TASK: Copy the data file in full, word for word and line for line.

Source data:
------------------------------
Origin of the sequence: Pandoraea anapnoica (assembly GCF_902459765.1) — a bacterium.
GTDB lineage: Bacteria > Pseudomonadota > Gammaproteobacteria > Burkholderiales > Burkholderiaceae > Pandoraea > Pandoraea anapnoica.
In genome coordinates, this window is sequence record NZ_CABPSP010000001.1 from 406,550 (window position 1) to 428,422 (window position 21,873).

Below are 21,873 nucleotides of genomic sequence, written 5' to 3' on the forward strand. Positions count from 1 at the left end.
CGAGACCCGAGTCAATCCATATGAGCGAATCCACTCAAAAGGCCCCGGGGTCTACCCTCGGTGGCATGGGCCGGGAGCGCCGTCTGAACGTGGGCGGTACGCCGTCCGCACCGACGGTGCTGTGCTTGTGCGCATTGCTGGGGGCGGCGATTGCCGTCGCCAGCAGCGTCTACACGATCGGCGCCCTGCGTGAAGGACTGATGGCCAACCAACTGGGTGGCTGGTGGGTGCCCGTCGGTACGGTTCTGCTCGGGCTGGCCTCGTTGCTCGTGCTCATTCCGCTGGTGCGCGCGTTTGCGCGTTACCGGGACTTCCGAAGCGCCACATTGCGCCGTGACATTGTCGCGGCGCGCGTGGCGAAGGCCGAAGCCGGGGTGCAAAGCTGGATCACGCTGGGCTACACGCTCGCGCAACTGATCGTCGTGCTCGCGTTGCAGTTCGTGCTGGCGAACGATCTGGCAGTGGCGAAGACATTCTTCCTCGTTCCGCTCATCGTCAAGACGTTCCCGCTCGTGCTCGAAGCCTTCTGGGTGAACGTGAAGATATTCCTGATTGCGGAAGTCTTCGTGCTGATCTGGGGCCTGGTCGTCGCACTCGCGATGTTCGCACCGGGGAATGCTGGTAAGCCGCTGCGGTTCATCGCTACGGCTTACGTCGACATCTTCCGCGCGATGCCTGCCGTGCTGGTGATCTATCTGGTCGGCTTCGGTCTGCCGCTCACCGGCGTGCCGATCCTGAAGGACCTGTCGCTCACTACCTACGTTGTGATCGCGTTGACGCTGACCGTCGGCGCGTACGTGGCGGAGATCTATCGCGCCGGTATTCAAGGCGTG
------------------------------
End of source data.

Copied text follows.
Origin of the sequence: Pandoraea anapnoica (assembly GCF_902459765.1) — a bacterium.
GTDB lineage: Bacteria > Pseudomonadota > Gammaproteobacteria > Burkholderiales > Burkholderiaceae > Pandoraea > Pandoraea anapnoica.
In genome coordinates, this window is sequence record NZ_CABPSP010000001.1 from 406,550 (window position 1) to 428,422 (window position 21,873).

Below are 21,873 nucleotides of genomic sequence, written 5' to 3' on the forward strand. Positions count from 1 at the left end.
CGAGACCCGAGTCAATCCATATGAGCGAATCCACTCAAAAGGCCCCGGGGTCTACCCTCGGTGGCATGGGCCGGGAGCGCCGTCTGAACGTGGGCGGTACGCCGTCCGCACCGACGGTGCTGTGCTTGTGCGCATTGCTGGGGGCGGCGATTGCCGTCGCCAGCAGCGTCTACACGATCGGCGCCCTGCGTGAAGGACTGATGGCCAACCAACTGGGTGGCTGGTGGGTGCCCGTCGGTACGGTTCTGCTCGGGCTGGCCTCGTTGCTCGTGCTCATTCCGCTGGTGCGCGCGTTTGCGCGTTACCGGGACTTCCGAAGCGCCACATTGCGCCGTGACATTGTCGCGGCGCGCGTGGCGAAGGCCGAAGCCGGGGTGCAAAGCTGGATCACGCTGGGCTACACGCTCGCGCAACTGATCGTCGTGCTCGCGTTGCAGTTCGTGCTGGCGAACGATCTGGCAGTGGCGAAGACATTCTTCCTCGTTCCGCTCATCGTCAAGACGTTCCCGCTCGTGCTCGAAGCCTTCTGGGTGAACGTGAAGATATTCCTGATTGCGGAAGTCTTCGTGCTGATCTGGGGCCTGGTCGTCGCACTCGCGATGTTCGCACCGGGGAATGCTGGTAAGCCGCTGCGGTTCATCGCTACGGCTTACGTCGACATCTTCCGCGCGATGCCTGCCGTGCTGGTGATCTATCTGGTCGGCTTCGGTCTGCCGCTCACCGGCGTGCCGATCCTGAAGGACCTGTCGCTCACTACCTACGTTGTGATCGCGTTGACGCTGACCGTCGGCGCGTACGTGGCGGAGATCTATCGCGCCGGTATTCAAGGCGTG